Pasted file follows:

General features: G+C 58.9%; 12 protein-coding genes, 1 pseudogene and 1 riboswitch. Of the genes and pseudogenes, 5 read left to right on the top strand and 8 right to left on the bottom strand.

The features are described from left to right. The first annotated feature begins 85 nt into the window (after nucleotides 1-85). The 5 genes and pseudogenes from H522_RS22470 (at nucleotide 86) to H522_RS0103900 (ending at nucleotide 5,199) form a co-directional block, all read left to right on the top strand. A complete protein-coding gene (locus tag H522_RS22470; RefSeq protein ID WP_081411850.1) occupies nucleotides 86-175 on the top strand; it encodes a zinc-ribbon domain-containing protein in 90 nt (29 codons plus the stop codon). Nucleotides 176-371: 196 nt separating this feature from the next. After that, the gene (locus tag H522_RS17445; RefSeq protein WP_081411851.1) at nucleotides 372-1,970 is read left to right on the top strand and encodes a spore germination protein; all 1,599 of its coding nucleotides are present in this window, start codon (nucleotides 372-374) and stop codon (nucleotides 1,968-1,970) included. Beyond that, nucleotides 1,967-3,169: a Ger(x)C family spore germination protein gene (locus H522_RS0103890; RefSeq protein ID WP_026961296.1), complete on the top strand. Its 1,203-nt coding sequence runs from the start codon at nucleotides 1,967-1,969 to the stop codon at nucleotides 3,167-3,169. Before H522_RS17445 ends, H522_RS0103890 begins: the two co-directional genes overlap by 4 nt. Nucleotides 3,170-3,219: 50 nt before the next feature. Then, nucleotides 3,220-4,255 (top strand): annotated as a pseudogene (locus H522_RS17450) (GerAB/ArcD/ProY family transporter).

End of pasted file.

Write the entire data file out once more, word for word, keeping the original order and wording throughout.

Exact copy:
General features: G+C 58.9%; 12 protein-coding genes, 1 pseudogene and 1 riboswitch. Of the genes and pseudogenes, 5 read left to right on the top strand and 8 right to left on the bottom strand.

The features are described from left to right. The first annotated feature begins 85 nt into the window (after nucleotides 1-85). The 5 genes and pseudogenes from H522_RS22470 (at nucleotide 86) to H522_RS0103900 (ending at nucleotide 5,199) form a co-directional block, all read left to right on the top strand. A complete protein-coding gene (locus tag H522_RS22470; RefSeq protein ID WP_081411850.1) occupies nucleotides 86-175 on the top strand; it encodes a zinc-ribbon domain-containing protein in 90 nt (29 codons plus the stop codon). Nucleotides 176-371: 196 nt separating this feature from the next. After that, the gene (locus tag H522_RS17445; RefSeq protein WP_081411851.1) at nucleotides 372-1,970 is read left to right on the top strand and encodes a spore germination protein; all 1,599 of its coding nucleotides are present in this window, start codon (nucleotides 372-374) and stop codon (nucleotides 1,968-1,970) included. Beyond that, nucleotides 1,967-3,169: a Ger(x)C family spore germination protein gene (locus H522_RS0103890; RefSeq protein ID WP_026961296.1), complete on the top strand. Its 1,203-nt coding sequence runs from the start codon at nucleotides 1,967-1,969 to the stop codon at nucleotides 3,167-3,169. Before H522_RS17445 ends, H522_RS0103890 begins: the two co-directional genes overlap by 4 nt. Nucleotides 3,170-3,219: 50 nt before the next feature. Then, nucleotides 3,220-4,255 (top strand): annotated as a pseudogene (locus H522_RS17450) (GerAB/ArcD/ProY family transporter).